About Gyeongbok Palace:
Tribes: Who likes this place?
What the scores mean:
These scores tell you how well-liked a place is in each Tribe. Gogobot Tribes are groups who share a certain travel style, like Family Travelers or History Buffs.
Which Gogobot Tribe do you belong to?Join now
- 98%History Buffs
- 85%Local Culture
- 77%Art & Design Lovers
- 62%Budget Travelers
- 58%Family Travelers
- 51%Green Travelers
User Reviews (58 Reviews)
- Gyeongbok PalaceMember ofOutdoor EnthusiastsMar 03, 2014
The grandest of Seoul's Joseon Dynasty Palaces, the giant Gyeongbokgung complex perhaps bespeaks more of the nature of contemporary Seoul than any other single attraction. Completely swallowed by the boxy grey sprawl of the modern city, on a quiet morning within the palace walls, wandering the gardens on worn cobbles between the ornate wooden pavilions with their sweeping grey slate roofs, it's possible to imagine the days of Seoul as the capital of the "Hermit Kingdom", an inward-looking nation fulfilled in quietly living its traditions. That impression vanishes the moment you step thru the Gwanghwamun gate, and into the mad crush of Seoul traffic, where toddlers walk by watching live television on their mobile phones and absolutely everything hums with the city's pali-pali (hurry-hurry) vibe. These buildings -- first built in the late 14th century, but largely dismantled by the Japanese and subsequently reconstructed -- may not be the most striking palace-architecture in East Asia (Japan usually wins that race), but are the perfect place to experience firsthand the way the city (and Korea as a whole) have both negated and preserved their traditions -- Seoul with one foot firmly in its deep past, even as it races forward into an increasingly frenetic and space-age future.
- Gyeongbok PalaceCommunity ManagerMember ofLocal CultureFoodiesBackpackers+ 4Feb 07, 2014
Walking through Gyeongbok Palace is something of a dream. We came here early in the morning, the South Korean chill sneaking into our layers of winter wear. Everything seemed to have a crystalline quality, from the calm lake to the barely moving trees. The historic temples, so large they could be described as imposing, were impressive sites to walk through. And when the morning sun finally popped up from the clouds, streaming across the rooftops and gliding through delicate treefingers, it was like history coming to life.Recommended for:History Buffs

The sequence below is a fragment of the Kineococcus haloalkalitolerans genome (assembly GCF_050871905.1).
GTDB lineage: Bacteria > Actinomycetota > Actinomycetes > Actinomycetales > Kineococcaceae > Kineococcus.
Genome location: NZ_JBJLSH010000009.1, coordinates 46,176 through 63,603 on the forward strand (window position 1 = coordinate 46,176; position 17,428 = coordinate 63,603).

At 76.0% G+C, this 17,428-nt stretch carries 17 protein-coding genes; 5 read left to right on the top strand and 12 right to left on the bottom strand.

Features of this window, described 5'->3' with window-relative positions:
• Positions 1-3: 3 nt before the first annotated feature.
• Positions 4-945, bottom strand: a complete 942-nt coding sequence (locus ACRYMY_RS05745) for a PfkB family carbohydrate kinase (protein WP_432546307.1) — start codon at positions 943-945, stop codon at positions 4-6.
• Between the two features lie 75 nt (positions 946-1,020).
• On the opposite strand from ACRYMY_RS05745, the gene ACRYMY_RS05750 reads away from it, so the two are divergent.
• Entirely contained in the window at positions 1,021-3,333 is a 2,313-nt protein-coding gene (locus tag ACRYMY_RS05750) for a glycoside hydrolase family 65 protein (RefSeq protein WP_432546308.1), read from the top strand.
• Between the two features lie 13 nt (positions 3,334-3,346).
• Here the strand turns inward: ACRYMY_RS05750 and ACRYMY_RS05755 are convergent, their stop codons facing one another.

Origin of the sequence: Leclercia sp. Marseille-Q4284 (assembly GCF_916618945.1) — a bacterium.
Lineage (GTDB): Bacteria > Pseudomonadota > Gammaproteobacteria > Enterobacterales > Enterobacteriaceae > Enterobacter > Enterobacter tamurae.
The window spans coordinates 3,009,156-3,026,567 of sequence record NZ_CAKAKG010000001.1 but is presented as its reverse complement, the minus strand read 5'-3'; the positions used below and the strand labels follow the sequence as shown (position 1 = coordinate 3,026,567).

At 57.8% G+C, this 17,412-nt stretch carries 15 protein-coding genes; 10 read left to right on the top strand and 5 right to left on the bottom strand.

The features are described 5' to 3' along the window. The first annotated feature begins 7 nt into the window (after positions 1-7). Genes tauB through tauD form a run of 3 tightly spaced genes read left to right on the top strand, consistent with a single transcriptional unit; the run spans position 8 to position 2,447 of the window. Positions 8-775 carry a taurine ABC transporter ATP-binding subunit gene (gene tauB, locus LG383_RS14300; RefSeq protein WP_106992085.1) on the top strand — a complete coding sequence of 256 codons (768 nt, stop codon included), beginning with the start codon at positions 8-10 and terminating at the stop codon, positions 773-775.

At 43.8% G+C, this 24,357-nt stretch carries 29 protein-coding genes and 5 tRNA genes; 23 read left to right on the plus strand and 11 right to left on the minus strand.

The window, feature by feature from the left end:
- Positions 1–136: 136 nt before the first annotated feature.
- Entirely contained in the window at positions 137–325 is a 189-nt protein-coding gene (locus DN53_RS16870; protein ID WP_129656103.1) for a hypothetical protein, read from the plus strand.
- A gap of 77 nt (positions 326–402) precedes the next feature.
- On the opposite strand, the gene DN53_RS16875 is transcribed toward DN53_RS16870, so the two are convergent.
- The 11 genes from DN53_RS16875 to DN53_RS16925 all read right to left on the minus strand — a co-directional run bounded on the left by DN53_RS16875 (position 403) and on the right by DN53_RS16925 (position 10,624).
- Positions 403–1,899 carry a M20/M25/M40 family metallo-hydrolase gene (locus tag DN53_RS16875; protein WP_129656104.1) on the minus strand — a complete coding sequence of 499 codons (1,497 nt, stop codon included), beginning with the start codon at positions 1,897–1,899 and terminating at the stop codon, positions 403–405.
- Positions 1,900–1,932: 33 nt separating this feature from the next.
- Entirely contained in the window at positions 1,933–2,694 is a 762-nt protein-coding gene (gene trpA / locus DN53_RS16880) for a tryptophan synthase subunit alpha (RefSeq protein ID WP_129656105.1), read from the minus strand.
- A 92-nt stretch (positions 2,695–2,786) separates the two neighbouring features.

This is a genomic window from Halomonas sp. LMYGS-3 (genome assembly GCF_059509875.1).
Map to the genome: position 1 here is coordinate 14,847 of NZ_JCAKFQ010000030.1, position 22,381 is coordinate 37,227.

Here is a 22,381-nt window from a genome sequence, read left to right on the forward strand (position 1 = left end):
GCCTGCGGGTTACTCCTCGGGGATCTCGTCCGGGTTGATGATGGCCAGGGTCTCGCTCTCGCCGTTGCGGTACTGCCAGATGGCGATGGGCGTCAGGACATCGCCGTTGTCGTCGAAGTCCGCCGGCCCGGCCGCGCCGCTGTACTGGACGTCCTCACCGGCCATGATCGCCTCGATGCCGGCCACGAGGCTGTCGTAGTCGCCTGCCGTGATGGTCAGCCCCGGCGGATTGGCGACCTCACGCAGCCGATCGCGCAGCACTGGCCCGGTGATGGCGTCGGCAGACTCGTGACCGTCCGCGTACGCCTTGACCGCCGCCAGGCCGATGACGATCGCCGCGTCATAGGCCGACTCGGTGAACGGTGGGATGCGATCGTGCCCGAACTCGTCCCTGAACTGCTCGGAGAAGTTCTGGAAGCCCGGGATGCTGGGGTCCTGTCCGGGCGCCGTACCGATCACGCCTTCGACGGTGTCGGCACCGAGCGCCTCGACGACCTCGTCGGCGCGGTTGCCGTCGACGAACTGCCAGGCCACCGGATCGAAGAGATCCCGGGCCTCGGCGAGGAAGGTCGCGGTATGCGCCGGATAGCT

- Gyeongbok PalaceMember ofBudget TravelersFamily TravelersLuxury TravelersNov 30, 2013
This is the largest palace in Seoul. Some of the rooms have furniture. Many are closed. There is a lot of walking. Don't forget to go all the way in the back. There is a beautiful garden and pond. Next to the national folk museum.
- Gyeongbok PalaceMember ofLocal CultureOutdoor EnthusiastsBudget Travelers+ 2Oct 17, 2013
The Palace is mostly composed of vast spaces with temples mixed in. I saw a woman wear a hombok and was walking around the palace, making it feel like I wondered into a Korean historical film. Also, the traditional dressed guards at the main entrance are receptive to having their pictures taken with tourists.
- Gyeongbok PalaceMember ofLocal CultureOutdoor EnthusiastsFoodies+ 4Oct 16, 2013
Hands down, my favourite place in Seoul. Geyongbok palace is the nicest place to see the royal life of the old days. You can see the skyline over the roof of the palace, and it gives an interesting feeling. You are literally in the middle of the royal palace, in one of the biggest and the modernest cities in the world. I like to go and feel the quietness around the backyard. Take your time, walk around and imagine the life of King and Queen.
- Gyeongbok Palace
- Gyeongbok PalaceMember ofFoodiesBackpackersAdventure TravelersJul 05, 2012
Gyeongbok is the largest of the palaces in Seoul, and is definitely pretty cool. There's a palace museum and folk museum on the grounds. There's a nice changing of the guard ceremony. It's not my favorite palace in Seoul (that's Changdeok Palace) but it's nice.
- Gyeongbok PalaceCommunity ManagerMember ofLocal CultureOutdoor EnthusiastsBudget Travelers+ 8Jul 05, 2012
A huge palace and grounds to tour around. In front of the gates they have soldiers and guards lined up. If you ask nicely, they are friendly and will take a picture with you. Inside, you can walk around the palace grounds, peeking into the rooms and courtyards. There is a professional photographer that have traditional gowns where you can dress up and takes pictures in for a fee. It comes out really nice and with a nice paper frame.
It's just amazing to see the location of palace amidst the busy city and intersection right outside.
Things to Do Near Gyeongbok PalaceSee more nearby things to do
Restaurants Near Gyeongbok PalaceSee more nearby restaurants
Aliases: Gyeongbokgung Palace, 경복궁